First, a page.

NFT’s—Art and money in the matrix…

Is collecting NFT's something for you?

Blockchain company Injective Protocol bought an original Banksy in January 2021. In March 2021, they physically burned the artwork and then sold the work as NFT (a Non-Fungible Token). The destroyed artwork was a 2006 screenprint called: Morons (White). Originally intended as a criticism of the art market and to poke fun at art collectors.

The person who burned the artwork said their ethos is to inspire tech enthusiasts and artists with their statement. Let’s hope not all buyers will buy and burn art from artists. But they sure open up a new way of selling/buying art. 

Ossian Ward, author of the book “Ways of Looking: How to Experience Contemporary Art” has criticized the stunt. “You can say anything is a work of art… but if you burn a Banksy and then want money for it, that ranks pretty low on the art scale for me.” 

According to Dan Patterson, a tech trends reporter for CBS News: “Still, the company is likely to lose money on the Banksy transaction, because the market for NFTs is unproven”.

The NFT was sold the following day for $380.000 (320.000 euros) in ETH. Three times the price that any of the original “Morons” prints had made at auction. The successful bidder was an Open Sea user with the screen name GALAXY, who immediately put the piece up again for sale.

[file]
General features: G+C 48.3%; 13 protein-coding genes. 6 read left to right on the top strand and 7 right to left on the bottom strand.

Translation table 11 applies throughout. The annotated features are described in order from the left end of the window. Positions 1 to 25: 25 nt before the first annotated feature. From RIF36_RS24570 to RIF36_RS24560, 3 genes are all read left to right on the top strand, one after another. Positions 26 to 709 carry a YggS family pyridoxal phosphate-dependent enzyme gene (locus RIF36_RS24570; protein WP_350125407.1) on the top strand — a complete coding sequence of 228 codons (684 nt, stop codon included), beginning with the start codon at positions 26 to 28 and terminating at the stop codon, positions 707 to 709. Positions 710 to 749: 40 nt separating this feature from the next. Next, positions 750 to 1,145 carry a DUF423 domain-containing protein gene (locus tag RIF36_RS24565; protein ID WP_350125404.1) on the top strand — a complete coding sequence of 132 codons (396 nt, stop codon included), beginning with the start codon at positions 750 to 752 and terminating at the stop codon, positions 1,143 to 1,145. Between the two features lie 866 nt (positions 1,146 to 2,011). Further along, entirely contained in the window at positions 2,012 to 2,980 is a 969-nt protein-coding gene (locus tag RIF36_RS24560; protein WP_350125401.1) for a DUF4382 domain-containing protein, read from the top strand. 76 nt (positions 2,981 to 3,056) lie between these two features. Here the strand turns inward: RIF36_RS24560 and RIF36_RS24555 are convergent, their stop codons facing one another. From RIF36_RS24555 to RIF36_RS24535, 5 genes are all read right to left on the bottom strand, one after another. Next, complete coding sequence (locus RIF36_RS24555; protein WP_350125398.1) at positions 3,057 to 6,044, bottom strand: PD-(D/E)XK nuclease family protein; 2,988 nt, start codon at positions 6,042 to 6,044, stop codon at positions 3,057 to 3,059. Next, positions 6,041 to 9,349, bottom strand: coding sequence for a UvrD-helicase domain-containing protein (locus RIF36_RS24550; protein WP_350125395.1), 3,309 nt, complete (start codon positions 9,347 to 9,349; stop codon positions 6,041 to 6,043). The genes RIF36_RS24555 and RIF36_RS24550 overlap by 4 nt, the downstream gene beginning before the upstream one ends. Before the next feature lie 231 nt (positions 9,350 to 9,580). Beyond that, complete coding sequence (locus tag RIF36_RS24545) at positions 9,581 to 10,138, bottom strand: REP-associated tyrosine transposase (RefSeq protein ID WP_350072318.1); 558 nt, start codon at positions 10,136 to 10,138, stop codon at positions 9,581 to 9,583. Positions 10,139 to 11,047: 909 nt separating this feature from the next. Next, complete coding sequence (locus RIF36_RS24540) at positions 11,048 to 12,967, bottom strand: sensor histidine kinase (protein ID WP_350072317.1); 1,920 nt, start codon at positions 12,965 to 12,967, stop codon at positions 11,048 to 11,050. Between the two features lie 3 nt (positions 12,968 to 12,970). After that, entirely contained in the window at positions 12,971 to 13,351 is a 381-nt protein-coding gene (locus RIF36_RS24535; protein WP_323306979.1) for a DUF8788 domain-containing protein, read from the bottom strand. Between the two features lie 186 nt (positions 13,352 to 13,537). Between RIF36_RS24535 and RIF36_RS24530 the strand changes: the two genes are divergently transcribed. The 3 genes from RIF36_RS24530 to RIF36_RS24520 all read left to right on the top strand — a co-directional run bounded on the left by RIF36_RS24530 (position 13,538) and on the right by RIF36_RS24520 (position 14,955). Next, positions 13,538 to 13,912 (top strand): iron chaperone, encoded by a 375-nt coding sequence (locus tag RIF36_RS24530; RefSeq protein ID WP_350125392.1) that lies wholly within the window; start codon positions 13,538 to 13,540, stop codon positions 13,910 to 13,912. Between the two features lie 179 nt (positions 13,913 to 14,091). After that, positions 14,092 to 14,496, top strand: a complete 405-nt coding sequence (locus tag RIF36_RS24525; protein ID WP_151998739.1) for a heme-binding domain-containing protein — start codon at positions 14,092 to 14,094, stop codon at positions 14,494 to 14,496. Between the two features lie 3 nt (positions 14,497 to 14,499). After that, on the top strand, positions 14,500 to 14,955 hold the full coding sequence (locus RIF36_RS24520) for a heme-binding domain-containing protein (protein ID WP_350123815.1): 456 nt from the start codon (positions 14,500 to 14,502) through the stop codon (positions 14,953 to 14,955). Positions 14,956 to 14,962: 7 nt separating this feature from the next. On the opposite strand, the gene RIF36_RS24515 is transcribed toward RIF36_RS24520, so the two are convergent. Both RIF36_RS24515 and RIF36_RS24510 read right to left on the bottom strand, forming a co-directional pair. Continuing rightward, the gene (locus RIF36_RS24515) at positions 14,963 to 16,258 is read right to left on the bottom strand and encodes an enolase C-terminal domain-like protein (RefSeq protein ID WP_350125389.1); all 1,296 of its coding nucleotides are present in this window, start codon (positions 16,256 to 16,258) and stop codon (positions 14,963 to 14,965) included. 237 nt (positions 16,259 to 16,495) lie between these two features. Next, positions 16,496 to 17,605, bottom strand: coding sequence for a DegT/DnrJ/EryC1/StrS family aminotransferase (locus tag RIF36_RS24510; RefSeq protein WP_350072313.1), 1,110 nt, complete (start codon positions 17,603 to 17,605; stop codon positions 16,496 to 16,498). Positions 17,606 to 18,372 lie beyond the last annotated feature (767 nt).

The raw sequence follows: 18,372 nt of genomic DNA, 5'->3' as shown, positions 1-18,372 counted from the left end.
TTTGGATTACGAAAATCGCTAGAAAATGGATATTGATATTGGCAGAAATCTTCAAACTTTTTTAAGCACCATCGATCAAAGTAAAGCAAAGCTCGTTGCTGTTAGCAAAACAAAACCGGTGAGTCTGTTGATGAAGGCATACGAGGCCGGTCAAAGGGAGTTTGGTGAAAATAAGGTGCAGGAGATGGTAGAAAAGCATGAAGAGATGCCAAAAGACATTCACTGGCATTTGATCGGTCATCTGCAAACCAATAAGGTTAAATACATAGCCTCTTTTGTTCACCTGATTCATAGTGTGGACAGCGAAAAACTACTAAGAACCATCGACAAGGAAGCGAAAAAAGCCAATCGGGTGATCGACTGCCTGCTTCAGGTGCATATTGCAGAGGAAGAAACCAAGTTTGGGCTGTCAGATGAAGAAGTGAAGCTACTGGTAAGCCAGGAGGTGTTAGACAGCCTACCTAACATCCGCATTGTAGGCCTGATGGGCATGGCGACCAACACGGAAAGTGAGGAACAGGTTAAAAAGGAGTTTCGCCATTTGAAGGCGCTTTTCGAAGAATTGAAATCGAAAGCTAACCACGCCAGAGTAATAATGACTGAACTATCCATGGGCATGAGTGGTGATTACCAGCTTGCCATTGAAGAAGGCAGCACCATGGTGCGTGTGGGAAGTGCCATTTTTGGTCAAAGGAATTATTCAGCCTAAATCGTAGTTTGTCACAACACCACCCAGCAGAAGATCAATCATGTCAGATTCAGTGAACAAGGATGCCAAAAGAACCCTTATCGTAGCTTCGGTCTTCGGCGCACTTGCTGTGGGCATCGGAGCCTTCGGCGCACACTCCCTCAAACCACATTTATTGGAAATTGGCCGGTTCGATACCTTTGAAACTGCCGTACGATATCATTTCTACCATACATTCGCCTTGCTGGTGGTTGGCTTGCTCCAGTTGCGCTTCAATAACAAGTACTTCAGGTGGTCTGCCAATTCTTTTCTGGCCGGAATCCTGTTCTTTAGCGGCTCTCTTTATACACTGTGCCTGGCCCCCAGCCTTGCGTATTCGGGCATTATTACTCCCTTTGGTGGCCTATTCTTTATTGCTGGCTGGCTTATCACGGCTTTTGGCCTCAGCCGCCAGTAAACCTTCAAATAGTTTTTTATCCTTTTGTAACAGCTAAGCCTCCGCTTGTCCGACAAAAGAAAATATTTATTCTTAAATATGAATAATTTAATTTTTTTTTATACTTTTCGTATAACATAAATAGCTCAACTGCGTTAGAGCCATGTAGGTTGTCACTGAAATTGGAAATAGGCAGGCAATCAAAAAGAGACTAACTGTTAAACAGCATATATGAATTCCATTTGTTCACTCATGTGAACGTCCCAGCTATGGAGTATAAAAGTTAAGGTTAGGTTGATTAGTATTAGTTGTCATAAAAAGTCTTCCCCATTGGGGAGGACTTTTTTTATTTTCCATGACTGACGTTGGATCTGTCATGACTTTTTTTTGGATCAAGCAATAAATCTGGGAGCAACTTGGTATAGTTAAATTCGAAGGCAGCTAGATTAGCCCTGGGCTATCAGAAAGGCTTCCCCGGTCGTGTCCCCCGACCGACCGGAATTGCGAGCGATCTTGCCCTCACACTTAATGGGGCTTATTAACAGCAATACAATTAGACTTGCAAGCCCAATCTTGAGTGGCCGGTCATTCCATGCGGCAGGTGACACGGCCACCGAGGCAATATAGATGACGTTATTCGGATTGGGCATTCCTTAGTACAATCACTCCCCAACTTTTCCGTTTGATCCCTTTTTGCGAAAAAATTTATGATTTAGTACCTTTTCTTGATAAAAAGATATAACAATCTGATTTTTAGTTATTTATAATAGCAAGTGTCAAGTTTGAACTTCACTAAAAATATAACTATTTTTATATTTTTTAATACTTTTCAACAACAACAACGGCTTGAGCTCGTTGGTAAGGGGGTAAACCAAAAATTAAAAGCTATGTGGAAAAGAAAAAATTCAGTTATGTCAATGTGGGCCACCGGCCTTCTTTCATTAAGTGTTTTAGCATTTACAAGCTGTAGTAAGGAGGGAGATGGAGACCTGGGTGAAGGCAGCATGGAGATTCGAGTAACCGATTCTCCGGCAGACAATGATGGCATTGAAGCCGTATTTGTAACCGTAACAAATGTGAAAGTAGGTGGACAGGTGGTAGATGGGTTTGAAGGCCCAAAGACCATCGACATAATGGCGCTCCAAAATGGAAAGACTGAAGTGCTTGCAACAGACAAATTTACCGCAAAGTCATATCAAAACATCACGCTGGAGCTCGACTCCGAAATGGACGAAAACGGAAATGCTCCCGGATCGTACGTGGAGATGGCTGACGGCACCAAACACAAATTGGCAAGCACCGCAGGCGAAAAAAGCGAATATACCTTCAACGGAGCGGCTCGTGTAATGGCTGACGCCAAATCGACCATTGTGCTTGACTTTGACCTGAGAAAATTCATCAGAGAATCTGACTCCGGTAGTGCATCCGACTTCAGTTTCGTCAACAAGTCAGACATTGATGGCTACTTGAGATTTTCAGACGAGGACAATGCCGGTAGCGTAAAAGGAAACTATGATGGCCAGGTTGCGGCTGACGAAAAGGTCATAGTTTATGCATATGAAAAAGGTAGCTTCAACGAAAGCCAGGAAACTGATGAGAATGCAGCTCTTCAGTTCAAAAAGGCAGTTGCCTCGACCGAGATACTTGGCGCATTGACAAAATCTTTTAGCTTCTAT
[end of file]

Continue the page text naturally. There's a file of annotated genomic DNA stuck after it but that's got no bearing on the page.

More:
What makes it interesting is that the sales happened off the blockchain. From all the bidders, only three were previously known to Christie’s. As crypto seems to become a bigger part of our world and develops more as an industry, we can expect a whole new class of crypto nouveau riche to shake up many other markets besides art. 

On the timeline of art history, will NFTs have value or is it just hype? Or will it become an art movement? We will see. 

Seth Godin warns us that the NFTs are a dangerous trap. Some call it even a disaster. And as with crypto-currencies, there are concerns about the environmental impact of maintaining the blockchain. 

CryptoArt.wtf warns of the energy use and environmental impact of the growing Proof-of-Work (PoW) based CryptoArt and NFT markets.

The CryptoArt NFT Market (i.e. selling digital art on the blockchain) according to Memo Akten can be done more eco-friendly. And calls for more ecologically friendly and transparent platforms. He offers some ways to improve the carbon footprint of NFTs. Like for example moving to non-Ethereum blockchains. “Consider an eco-NFT, one that dramatically reduces energy waste”.

I personally (at this point) don’t produce Cryptoart. Since to me, Cryptoart seems to remake digital artworks primarily to tokens of monetary worth. And content and concept as a second. Which for me, emotion, content, and concept come first.  

NFT’s have been compared with Ponzi schemes and pyramid schemes and The Tulip Mania Bubble, which took place in the Netherlands (where I was born), during the Dutch Golden Age.